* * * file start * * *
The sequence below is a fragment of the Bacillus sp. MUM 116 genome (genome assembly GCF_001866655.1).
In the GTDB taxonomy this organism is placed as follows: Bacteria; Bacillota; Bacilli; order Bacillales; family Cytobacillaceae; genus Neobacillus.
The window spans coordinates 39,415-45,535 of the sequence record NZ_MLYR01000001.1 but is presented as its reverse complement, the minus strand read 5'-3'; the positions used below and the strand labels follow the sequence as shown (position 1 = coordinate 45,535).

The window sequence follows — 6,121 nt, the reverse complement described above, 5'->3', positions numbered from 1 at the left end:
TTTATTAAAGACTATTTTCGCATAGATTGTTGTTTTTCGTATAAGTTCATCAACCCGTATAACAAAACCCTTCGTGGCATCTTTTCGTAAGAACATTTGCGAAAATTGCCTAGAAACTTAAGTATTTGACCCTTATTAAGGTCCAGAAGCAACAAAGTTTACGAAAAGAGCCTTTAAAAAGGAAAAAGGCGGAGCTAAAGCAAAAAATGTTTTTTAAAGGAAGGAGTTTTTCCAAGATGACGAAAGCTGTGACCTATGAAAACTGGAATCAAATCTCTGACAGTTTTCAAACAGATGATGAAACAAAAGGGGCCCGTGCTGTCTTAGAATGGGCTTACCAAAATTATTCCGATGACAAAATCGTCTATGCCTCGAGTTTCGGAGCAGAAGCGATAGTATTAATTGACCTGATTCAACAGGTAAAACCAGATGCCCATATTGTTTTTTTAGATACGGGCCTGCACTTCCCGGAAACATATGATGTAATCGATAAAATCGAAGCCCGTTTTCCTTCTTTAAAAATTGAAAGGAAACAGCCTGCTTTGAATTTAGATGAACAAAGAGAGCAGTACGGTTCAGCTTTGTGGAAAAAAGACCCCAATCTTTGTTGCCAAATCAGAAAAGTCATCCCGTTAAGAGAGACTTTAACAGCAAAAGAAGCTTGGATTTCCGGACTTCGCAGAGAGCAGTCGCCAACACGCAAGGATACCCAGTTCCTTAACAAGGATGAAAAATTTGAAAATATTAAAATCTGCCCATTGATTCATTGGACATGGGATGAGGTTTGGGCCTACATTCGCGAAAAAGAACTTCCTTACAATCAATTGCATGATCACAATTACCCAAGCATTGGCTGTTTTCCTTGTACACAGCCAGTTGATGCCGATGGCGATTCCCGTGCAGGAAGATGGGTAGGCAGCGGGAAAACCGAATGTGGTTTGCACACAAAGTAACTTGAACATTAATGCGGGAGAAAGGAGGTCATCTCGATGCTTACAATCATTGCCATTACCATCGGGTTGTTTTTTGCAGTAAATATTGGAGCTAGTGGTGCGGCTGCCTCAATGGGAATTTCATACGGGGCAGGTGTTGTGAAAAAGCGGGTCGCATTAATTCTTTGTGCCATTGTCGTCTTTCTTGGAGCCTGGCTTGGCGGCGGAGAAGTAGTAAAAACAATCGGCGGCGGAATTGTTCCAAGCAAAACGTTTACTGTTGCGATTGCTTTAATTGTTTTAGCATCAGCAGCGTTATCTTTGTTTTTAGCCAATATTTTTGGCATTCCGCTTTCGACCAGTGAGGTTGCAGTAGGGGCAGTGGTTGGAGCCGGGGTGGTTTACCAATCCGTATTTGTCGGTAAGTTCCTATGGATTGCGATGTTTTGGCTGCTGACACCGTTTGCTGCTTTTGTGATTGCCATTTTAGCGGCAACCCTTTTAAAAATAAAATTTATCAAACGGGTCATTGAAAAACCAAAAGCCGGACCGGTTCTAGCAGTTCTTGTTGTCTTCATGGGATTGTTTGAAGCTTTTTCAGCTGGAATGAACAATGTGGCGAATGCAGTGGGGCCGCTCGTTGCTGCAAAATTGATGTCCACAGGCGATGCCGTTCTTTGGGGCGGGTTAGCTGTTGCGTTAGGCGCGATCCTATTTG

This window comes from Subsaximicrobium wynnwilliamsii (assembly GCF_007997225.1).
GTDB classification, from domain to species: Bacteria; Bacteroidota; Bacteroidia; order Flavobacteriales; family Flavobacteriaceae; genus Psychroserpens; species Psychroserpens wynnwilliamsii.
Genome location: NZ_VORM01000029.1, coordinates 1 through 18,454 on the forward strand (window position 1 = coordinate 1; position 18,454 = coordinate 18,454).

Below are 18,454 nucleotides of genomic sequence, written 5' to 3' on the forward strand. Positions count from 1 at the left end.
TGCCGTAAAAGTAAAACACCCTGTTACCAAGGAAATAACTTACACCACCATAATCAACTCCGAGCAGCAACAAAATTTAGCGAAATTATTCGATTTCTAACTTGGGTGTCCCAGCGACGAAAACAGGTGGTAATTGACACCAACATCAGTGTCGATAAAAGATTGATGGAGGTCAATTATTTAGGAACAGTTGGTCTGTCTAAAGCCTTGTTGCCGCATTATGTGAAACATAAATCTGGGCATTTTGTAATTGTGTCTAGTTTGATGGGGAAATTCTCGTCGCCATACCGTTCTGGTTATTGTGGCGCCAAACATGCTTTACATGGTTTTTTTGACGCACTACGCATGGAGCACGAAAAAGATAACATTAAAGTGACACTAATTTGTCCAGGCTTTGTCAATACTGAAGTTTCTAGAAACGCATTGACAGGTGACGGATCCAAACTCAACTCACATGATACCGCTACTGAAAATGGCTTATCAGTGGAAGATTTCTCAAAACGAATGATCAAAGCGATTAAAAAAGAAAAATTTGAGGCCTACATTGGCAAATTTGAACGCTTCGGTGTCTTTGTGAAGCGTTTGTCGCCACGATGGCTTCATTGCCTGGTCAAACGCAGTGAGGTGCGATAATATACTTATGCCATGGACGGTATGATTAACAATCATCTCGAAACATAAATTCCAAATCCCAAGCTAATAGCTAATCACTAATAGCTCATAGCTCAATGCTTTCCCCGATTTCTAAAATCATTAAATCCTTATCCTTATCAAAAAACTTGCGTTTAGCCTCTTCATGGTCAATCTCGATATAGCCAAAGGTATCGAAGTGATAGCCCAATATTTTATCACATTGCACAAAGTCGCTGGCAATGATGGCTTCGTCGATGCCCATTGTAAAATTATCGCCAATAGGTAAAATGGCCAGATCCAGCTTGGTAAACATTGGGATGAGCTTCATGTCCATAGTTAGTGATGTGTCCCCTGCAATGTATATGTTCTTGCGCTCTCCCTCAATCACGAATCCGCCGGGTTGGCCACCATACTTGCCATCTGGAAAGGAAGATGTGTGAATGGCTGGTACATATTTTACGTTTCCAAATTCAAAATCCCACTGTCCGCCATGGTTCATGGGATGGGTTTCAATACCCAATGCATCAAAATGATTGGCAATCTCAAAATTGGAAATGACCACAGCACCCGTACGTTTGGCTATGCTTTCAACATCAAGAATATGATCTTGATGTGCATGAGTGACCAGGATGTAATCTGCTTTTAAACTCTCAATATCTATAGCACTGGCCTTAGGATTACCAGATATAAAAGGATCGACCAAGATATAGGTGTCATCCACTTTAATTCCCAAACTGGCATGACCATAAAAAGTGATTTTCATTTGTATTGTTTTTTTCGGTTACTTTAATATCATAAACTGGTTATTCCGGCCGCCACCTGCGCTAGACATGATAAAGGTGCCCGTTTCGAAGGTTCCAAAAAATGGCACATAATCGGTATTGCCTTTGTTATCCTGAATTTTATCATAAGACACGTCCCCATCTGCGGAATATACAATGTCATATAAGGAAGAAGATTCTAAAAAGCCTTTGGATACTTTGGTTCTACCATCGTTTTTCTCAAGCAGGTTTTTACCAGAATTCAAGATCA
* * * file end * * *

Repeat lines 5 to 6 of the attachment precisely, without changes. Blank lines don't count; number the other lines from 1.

TTTATTAAAGACTATTTTCGCATAGATTGTTGTTTTTCGTATAAGTTCATCAACCCGTATAACAAAACCCTTCGTGGCATCTTTTCGTAAGAACATTTGCGAAAATTGCCTAGAAACTTAAGTATTTGACCCTTATTAAGGTCCAGAAGCAACAAAGTTTACGAAAAGAGCCTTTAAAAAGGAAAAAGGCGGAGCTAAAGCAAAAAATGTTTTTTAAAGGAAGGAGTTTTTCCAAGATGACGAAAGCTGTGACCTATGAAAACTGGAATCAAATCTCTGACAGTTTTCAAACAGATGATGAAACAAAAGGGGCCCGTGCTGTCTTAGAATGGGCTTACCAAAATTATTCCGATGACAAAATCGTCTATGCCTCGAGTTTCGGAGCAGAAGCGATAGTATTAATTGACCTGATTCAACAGGTAAAACCAGATGCCCATATTGTTTTTTTAGATACGGGCCTGCACTTCCCGGAAACATATGATGTAATCGATAAAATCGAAGCCCGTTTTCCTTCTTTAAAAATTGAAAGGAAACAGCCTGCTTTGAATTTAGATGAACAAAGAGAGCAGTACGGTTCAGCTTTGTGGAAAAAAGACCCCAATCTTTGTTGCCAAATCAGAAAAGTCATCCCGTTAAGAGAGACTTTAACAGCAAAAGAAGCTTGGATTTCCGGACTTCGCAGAGAGCAGTCGCCAACACGCAAGGATACCCAGTTCCTTAACAAGGATGAAAAATTTGAAAATATTAAAATCTGCCCATTGATTCATTGGACATGGGATGAGGTTTGGGCCTACATTCGCGAAAAAGAACTTCCTTACAATCAATTGCATGATCACAATTACCCAAGCATTGGCTGTTTTCCTTGTACACAGCCAGTTGATGCCGATGGCGATTCCCGTGCAGGAAGATGGGTAGGCAGCGGGAAAACCGAATGTGGTTTGCACACAAAGTAACTTGAACATTAATGCGGGAGAAAGGAGGTCATCTCGATGCTTACAATCATTGCCATTACCATCGGGTTGTTTTTTGCAGTAAATATTGGAGCTAGTGGTGCGGCTGCCTCAATGGGAATTTCATACGGGGCAGGTGTTGTGAAAAAGCGGGTCGCATTAATTCTTTGTGCCATTGTCGTCTTTCTTGGAGCCTGGCTTGGCGGCGGAGAAGTAGTAAAAACAATCGGCGGCGGAATTGTTCCAAGCAAAACGTTTACTGTTGCGATTGCTTTAATTGTTTTAGCATCAGCAGCGTTATCTTTGTTTTTAGCCAATATTTTTGGCATTCCGCTTTCGACCAGTGAGGTTGCAGTAGGGGCAGTGGTTGGAGCCGGGGTGGTTTACCAATCCGTATTTGTCGGTAAGTTCCTATGGATTGCGATGTTTTGGCTGCTGACACCGTTTGCTGCTTTTGTGATTGCCATTTTAGCGGCAACCCTTTTAAAAATAAAATTTATCAAACGGGTCATTGAAAAACCAAAAGCCGGACCGGTTCTAGCAGTTCTTGTTGTCTTCATGGGATTGTTTGAAGCTTTTTCAGCTGGAATGAACAATGTGGCGAATGCAGTGGGGCCGCTCGTTGCTGCAAAATTGATGTCCACAGGCGATGCCGTTCTTTGGGGCGGGTTAGCTGTTGCGTTAGGCGCGATCCTATTTG

This window comes from Subsaximicrobium wynnwilliamsii (assembly GCF_007997225.1).